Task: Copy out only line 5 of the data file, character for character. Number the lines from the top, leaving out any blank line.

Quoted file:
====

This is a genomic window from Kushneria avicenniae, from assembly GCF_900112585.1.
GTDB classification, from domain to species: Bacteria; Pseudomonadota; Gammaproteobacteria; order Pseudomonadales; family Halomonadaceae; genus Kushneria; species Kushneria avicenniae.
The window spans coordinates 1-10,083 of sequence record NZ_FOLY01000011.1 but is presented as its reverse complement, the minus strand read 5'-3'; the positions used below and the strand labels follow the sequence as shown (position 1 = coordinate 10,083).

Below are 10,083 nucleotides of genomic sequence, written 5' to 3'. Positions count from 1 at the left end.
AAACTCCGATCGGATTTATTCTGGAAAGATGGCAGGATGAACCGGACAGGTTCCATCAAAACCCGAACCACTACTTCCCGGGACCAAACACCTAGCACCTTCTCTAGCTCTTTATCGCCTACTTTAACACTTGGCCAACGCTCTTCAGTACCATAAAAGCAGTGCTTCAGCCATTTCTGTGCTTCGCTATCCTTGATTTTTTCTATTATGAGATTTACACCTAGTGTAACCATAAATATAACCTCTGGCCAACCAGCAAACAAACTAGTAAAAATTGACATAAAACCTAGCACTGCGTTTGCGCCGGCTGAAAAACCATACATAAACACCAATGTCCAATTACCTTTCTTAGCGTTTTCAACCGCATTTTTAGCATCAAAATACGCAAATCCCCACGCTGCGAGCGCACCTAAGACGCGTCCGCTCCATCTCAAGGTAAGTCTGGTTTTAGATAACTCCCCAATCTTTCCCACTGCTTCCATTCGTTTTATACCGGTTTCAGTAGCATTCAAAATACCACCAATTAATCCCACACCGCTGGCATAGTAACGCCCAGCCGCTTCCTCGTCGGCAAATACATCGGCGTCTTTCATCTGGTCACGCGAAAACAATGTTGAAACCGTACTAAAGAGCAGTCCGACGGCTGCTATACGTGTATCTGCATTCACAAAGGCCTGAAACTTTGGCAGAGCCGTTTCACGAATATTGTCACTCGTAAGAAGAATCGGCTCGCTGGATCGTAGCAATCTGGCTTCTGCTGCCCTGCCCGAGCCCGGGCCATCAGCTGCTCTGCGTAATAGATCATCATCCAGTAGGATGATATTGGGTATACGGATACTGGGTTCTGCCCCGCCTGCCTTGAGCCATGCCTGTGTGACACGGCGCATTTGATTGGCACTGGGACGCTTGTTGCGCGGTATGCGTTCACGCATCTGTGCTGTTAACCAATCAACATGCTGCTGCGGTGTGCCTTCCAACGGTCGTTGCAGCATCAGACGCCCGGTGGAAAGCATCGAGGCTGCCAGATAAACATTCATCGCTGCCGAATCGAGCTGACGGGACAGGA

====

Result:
AAACTCCGATCGGATTTATTCTGGAAAGATGGCAGGATGAACCGGACAGGTTCCATCAAAACCCGAACCACTACTTCCCGGGACCAAACACCTAGCACCTTCTCTAGCTCTTTATCGCCTACTTTAACACTTGGCCAACGCTCTTCAGTACCATAAAAGCAGTGCTTCAGCCATTTCTGTGCTTCGCTATCCTTGATTTTTTCTATTATGAGATTTACACCTAGTGTAACCATAAATATAACCTCTGGCCAACCAGCAAACAAACTAGTAAAAATTGACATAAAACCTAGCACTGCGTTTGCGCCGGCTGAAAAACCATACATAAACACCAATGTCCAATTACCTTTCTTAGCGTTTTCAACCGCATTTTTAGCATCAAAATACGCAAATCCCCACGCTGCGAGCGCACCTAAGACGCGTCCGCTCCATCTCAAGGTAAGTCTGGTTTTAGATAACTCCCCAATCTTTCCCACTGCTTCCATTCGTTTTATACCGGTTTCAGTAGCATTCAAAATACCACCAATTAATCCCACACCGCTGGCATAGTAACGCCCAGCCGCTTCCTCGTCGGCAAATACATCGGCGTCTTTCATCTGGTCACGCGAAAACAATGTTGAAACCGTACTAAAGAGCAGTCCGACGGCTGCTATACGTGTATCTGCATTCACAAAGGCCTGAAACTTTGGCAGAGCCGTTTCACGAATATTGTCACTCGTAAGAAGAATCGGCTCGCTGGATCGTAGCAATCTGGCTTCTGCTGCCCTGCCCGAGCCCGGGCCATCAGCTGCTCTGCGTAATAGATCATCATCCAGTAGGATGATATTGGGTATACGGATACTGGGTTCTGCCCCGCCTGCCTTGAGCCATGCCTGTGTGACACGGCGCATTTGATTGGCACTGGGACGCTTGTTGCGCGGTATGCGTTCACGCATCTGTGCTGTTAACCAATCAACATGCTGCTGCGGTGTGCCTTCCAACGGTCGTTGCAGCATCAGACGCCCGGTGGAAAGCATCGAGGCTGCCAGATAAACATTCATCGCTGCCGAATCGAGCTGACGGGACAGGA